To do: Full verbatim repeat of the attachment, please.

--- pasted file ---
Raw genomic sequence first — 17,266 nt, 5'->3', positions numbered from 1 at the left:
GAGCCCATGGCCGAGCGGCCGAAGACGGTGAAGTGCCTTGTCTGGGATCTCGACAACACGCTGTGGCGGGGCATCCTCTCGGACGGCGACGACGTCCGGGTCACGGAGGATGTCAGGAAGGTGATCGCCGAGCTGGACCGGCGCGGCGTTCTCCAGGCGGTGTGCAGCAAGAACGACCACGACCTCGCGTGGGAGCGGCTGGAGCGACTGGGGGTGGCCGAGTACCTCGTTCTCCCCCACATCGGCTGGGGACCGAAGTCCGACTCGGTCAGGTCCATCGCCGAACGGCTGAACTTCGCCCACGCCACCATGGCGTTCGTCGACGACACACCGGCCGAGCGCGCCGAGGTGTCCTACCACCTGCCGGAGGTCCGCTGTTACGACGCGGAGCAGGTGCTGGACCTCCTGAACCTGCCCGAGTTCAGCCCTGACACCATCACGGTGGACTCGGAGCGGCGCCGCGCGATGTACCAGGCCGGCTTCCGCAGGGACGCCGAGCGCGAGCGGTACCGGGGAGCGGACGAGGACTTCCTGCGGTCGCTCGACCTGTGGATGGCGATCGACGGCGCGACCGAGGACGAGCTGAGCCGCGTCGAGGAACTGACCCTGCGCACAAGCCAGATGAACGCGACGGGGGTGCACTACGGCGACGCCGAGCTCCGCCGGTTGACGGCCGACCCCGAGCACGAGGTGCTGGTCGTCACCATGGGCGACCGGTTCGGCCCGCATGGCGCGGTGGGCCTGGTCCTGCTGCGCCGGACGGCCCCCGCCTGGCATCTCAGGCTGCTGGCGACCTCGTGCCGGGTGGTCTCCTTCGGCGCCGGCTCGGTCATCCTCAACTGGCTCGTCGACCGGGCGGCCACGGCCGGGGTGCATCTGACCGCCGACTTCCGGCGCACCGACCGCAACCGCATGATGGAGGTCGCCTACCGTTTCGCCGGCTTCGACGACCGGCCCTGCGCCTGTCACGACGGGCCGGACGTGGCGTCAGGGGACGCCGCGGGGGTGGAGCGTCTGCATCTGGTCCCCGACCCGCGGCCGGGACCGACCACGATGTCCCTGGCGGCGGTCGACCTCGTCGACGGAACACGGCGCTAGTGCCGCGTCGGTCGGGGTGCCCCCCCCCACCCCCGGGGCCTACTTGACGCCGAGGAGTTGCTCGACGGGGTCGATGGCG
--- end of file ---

Raw genomic sequence first — 17,266 nt, 5'->3', positions numbered from 1 at the left:
GAGCCCATGGCCGAGCGGCCGAAGACGGTGAAGTGCCTTGTCTGGGATCTCGACAACACGCTGTGGCGGGGCATCCTCTCGGACGGCGACGACGTCCGGGTCACGGAGGATGTCAGGAAGGTGATCGCCGAGCTGGACCGGCGCGGCGTTCTCCAGGCGGTGTGCAGCAAGAACGACCACGACCTCGCGTGGGAGCGGCTGGAGCGACTGGGGGTGGCCGAGTACCTCGTTCTCCCCCACATCGGCTGGGGACCGAAGTCCGACTCGGTCAGGTCCATCGCCGAACGGCTGAACTTCGCCCACGCCACCATGGCGTTCGTCGACGACACACCGGCCGAGCGCGCCGAGGTGTCCTACCACCTGCCGGAGGTCCGCTGTTACGACGCGGAGCAGGTGCTGGACCTCCTGAACCTGCCCGAGTTCAGCCCTGACACCATCACGGTGGACTCGGAGCGGCGCCGCGCGATGTACCAGGCCGGCTTCCGCAGGGACGCCGAGCGCGAGCGGTACCGGGGAGCGGACGAGGACTTCCTGCGGTCGCTCGACCTGTGGATGGCGATCGACGGCGCGACCGAGGACGAGCTGAGCCGCGTCGAGGAACTGACCCTGCGCACAAGCCAGATGAACGCGACGGGGGTGCACTACGGCGACGCCGAGCTCCGCCGGTTGACGGCCGACCCCGAGCACGAGGTGCTGGTCGTCACCATGGGCGACCGGTTCGGCCCGCATGGCGCGGTGGGCCTGGTCCTGCTGCGCCGGACGGCCCCCGCCTGGCATCTCAGGCTGCTGGCGACCTCGTGCCGGGTGGTCTCCTTCGGCGCCGGCTCGGTCATCCTCAACTGGCTCGTCGACCGGGCGGCCACGGCCGGGGTGCATCTGACCGCCGACTTCCGGCGCACCGACCGCAACCGCATGATGGAGGTCGCCTACCGTTTCGCCGGCTTCGACGACCGGCCCTGCGCCTGTCACGACGGGCCGGACGTGGCGTCAGGGGACGCCGCGGGGGTGGAGCGTCTGCATCTGGTCCCCGACCCGCGGCCGGGACCGACCACGATGTCCCTGGCGGCGGTCGACCTCGTCGACGGAACACGGCGCTAGTGCCGCGTCGGTCGGGGTGCCCCCCCCCACCCCCGGGGCCTACTTGACGCCGAGGAGTTGCTCGACGGGGTCGATGGCG